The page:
My son asked what I wanted to do a few weekends ago, and I suggested checking out the Egyptology exhibit on loan to Toronto’s ROM from the British Museum. He interrupted my long-winded spiel on how the Brits had the largest collection in the world – and how they came by it – to tell me he knew all that. Turns out he watched a ‘TV special’ on the topic and was now something of an authority. He then took over the Expert Expounding role in the conversation, but rather than spouting facts on funerary practices, his take-away was more of a TV review. Apparently the recreations were quite good, ‘they would throw a bit of an Indiana Jones movie in, then go ‘Here’s Tut’ with monster movie sound effects.’
Referring generally to documentary specials, one just-turned-13 viewer’s perspective is thus: ‘They have the reality guys beat. It’s always ‘when we return, an exciting Atlantis discovery,’ but it’s not, it’s old guys arguing. I felt cheated of an hour and a half.’ Still, he prefers the specials to exhibits, which earned a harsher review: ‘Old statues, and labels with two pages of dates.’
After briefly leaping ahead to weigh my son’s future as a famous critic, the comment left me musing on the let-down syndrome that is a risk of program overhype, and wondering what the long term audience cost might be.
It’s a given that the ratings race is one competition that few broadcasters can ease off on. Even PBS is being tasked to put more store in counting eyeballs (see Upfront page 8). The quest has potential upsides. Sometimes it prods nets to take risks. And taking risks can lead to compelling programming, such as the audience-magnet science strands at C4 (see Programming, page 26).
While one downside of the ratings game is promising but not delivering entertainment, the temptation to tweak the truth, should it prove less riveting, is more dangerous. It’s that element of truth – this really happened – that truly grows an audience for docs (see Reality Check page 8).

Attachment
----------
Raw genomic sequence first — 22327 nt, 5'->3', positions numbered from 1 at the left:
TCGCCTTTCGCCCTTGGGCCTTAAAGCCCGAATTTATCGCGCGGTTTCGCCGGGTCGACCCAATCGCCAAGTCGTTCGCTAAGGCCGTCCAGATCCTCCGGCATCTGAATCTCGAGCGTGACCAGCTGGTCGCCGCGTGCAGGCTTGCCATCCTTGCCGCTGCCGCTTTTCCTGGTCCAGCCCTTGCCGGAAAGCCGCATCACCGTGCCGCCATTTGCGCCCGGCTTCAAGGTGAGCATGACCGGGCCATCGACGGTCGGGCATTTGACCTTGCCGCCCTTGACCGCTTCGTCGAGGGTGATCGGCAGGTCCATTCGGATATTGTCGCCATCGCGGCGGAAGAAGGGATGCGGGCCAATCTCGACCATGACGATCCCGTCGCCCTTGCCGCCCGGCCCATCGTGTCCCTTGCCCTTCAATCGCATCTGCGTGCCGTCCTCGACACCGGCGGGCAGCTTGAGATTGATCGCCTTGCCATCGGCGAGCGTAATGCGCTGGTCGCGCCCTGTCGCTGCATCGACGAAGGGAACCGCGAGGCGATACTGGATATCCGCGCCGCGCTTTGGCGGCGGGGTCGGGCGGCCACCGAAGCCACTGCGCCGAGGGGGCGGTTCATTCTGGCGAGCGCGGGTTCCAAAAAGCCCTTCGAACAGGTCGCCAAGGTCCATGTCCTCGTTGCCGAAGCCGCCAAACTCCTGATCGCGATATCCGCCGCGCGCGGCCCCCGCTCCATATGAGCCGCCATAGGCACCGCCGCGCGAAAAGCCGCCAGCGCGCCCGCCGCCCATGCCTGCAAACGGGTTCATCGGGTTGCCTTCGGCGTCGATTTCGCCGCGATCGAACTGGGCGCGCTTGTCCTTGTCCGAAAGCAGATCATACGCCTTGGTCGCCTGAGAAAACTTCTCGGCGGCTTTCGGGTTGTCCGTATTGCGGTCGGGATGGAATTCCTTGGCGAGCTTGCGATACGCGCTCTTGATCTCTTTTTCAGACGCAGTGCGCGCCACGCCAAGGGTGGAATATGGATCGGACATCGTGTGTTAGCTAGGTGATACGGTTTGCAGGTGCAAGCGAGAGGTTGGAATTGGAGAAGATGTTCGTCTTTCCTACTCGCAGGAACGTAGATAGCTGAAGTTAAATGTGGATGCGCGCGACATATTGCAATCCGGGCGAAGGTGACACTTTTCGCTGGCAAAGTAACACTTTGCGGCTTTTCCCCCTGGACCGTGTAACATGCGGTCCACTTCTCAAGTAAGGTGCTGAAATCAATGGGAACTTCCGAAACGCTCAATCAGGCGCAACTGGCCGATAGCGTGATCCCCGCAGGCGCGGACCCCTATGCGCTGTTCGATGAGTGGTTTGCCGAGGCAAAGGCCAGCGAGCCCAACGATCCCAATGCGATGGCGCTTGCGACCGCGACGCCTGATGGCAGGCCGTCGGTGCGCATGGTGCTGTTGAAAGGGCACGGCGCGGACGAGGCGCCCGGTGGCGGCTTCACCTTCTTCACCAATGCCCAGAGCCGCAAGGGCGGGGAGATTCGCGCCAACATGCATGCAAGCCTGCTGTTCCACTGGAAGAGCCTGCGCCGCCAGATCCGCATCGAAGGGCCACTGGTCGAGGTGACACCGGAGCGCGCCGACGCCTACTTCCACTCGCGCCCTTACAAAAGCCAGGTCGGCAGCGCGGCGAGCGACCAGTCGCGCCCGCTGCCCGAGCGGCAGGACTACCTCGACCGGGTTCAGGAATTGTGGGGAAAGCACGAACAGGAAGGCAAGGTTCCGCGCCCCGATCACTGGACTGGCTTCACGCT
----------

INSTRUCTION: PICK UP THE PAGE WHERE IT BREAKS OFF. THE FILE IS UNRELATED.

Another danger is closing doors to stories with a less overtly sexy pitch.
As South African director Khalo Matabane said at a Hot Docs panel recently, ‘People are so concerned about ratings, but I think there’s another level.’ Matabane, whose Story of a Beautiful Country screened at the fest, echoed a sentiment I’ve heard a lot lately, that being too insular, having world views shaped only by a domestic POV, does not bode well for the future. ‘When you tell people’s stories, whether they’re in South Africa or Guatemala, what you’re doing is making them part of the world, and part of the future. Don’t give us McDonald’s filming. It’s about the survival of our children and us,’ he continued.
Matabane’s call to consider the bigger picture reminds me of a quote I’d read from another recent visitor to Toronto, the Dalai Lama, who said media plays an important role in the promotion of human values and harmony. ‘People get impression world more violent, everything much worse, based on media. Can’t see whole picture. Media need long nose like elephant to smell front, back, top part, bottom part to know reality.’
The notion of considering what might be good for an audience was also touched on in an opinion piece written by BBC CE Nick Fraser in the May issue of Harper’s Magazine. ‘The triumph of TV as entertainment means that much of what is important – what we should think, or know about, as a bare minimum, if we are to consider ourselves truly citizens – is pushed out to the edges,’ he wrote.
In the ratings chase, perhaps it’s a matter of balance. Expanding knowledge certainly doesn’t preclude creating an entertaining package, but sometimes it’s the more serious films that resonate and cement a deeper bond, winning viewer respect and possibly a more loyal audience.